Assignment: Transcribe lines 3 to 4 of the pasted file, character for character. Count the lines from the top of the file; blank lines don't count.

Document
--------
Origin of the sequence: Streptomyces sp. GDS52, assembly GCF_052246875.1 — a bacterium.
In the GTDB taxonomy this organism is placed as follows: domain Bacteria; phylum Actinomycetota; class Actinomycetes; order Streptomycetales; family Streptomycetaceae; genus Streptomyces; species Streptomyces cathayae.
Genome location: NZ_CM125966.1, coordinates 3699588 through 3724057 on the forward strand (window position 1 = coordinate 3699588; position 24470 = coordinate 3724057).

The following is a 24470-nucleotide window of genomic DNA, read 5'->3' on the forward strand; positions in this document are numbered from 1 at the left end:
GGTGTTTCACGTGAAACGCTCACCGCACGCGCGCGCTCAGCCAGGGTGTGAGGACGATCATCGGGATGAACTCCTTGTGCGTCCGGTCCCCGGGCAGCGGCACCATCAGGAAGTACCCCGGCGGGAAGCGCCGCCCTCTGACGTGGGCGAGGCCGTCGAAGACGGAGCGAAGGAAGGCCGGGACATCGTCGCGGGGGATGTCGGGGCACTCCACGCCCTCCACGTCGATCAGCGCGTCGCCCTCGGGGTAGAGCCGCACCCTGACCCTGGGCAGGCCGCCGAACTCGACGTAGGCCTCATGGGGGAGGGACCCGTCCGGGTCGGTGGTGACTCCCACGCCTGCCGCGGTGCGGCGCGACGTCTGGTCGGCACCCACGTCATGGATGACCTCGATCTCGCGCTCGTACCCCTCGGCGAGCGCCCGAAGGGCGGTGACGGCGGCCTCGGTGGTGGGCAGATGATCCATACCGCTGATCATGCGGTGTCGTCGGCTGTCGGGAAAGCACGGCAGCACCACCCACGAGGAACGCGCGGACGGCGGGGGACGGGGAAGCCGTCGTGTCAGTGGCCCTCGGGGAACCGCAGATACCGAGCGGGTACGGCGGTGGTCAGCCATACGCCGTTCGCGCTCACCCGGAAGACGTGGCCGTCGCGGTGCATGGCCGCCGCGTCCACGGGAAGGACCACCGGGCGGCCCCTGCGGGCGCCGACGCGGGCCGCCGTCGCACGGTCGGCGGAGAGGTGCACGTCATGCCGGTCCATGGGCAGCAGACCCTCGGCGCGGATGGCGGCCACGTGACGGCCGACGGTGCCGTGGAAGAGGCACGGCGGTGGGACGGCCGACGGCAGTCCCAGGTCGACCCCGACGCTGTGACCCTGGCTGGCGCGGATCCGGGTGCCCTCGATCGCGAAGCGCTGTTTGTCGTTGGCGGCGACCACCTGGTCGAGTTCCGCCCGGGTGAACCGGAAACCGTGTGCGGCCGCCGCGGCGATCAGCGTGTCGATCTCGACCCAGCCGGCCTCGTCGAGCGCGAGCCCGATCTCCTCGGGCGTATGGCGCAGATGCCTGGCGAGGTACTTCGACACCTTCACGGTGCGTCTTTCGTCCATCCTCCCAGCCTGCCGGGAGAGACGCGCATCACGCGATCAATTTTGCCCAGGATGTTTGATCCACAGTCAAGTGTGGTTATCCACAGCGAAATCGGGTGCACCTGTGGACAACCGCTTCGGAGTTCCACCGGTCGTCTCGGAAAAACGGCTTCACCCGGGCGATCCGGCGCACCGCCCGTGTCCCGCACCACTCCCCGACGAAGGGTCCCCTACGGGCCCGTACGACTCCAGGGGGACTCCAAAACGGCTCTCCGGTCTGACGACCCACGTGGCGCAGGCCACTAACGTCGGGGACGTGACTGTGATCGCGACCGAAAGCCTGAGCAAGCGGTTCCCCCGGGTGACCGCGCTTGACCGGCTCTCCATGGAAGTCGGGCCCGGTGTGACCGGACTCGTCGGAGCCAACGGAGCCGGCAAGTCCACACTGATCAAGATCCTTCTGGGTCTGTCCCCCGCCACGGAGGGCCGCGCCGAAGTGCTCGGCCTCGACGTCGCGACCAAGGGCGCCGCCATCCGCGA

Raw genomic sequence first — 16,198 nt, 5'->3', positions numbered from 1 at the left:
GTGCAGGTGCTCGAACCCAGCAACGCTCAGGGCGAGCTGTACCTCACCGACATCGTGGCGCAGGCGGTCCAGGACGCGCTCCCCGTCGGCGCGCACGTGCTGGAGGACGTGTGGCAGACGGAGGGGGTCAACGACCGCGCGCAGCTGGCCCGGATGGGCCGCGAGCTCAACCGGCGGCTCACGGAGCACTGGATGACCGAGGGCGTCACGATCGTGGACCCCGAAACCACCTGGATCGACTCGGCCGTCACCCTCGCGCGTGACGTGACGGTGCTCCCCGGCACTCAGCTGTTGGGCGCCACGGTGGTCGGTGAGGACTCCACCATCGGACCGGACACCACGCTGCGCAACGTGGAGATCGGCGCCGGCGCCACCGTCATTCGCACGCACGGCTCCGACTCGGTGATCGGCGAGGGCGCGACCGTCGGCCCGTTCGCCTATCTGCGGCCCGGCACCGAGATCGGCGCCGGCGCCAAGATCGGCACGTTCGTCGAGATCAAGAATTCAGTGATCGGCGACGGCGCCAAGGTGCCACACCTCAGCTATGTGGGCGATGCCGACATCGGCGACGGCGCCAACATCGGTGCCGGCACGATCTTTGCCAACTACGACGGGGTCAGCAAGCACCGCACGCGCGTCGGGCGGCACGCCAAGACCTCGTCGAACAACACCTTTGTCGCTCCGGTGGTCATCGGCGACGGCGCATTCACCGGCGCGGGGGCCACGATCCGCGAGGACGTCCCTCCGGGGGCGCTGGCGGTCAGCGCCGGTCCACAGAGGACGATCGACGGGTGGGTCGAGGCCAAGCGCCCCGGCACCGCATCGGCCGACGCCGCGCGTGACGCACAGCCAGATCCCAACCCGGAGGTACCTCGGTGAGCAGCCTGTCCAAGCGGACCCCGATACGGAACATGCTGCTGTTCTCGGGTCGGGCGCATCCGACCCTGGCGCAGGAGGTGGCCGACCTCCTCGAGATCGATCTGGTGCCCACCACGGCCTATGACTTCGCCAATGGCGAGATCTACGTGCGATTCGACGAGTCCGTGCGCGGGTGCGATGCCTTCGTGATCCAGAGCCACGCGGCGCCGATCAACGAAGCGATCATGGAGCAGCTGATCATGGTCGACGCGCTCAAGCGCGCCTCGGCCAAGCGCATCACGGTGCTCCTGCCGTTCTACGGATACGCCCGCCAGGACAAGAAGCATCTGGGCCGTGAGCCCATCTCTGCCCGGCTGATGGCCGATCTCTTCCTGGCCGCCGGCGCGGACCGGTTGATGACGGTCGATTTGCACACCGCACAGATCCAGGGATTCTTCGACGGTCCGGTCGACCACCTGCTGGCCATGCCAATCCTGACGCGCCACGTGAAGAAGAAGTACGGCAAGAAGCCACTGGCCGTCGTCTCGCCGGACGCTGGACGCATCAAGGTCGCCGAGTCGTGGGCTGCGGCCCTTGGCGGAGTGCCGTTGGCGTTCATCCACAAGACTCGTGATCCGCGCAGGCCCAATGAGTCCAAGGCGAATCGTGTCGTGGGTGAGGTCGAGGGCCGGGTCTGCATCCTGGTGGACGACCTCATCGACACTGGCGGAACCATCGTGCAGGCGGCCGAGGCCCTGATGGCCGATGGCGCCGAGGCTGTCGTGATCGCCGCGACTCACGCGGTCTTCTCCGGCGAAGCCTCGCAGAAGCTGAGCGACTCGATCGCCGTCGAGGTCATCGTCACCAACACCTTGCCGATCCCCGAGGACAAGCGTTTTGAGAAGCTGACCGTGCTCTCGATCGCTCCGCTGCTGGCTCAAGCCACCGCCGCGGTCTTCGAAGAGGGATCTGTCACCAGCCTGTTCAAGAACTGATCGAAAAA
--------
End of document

Genome location: NZ_CM125966.1, coordinates 3699588 through 3724057 on the forward strand (window position 1 = coordinate 3699588; position 24470 = coordinate 3724057).

The following is a 24470-nucleotide window of genomic DNA, read 5'->3' on the forward strand; positions in this document are numbered from 1 at the left end: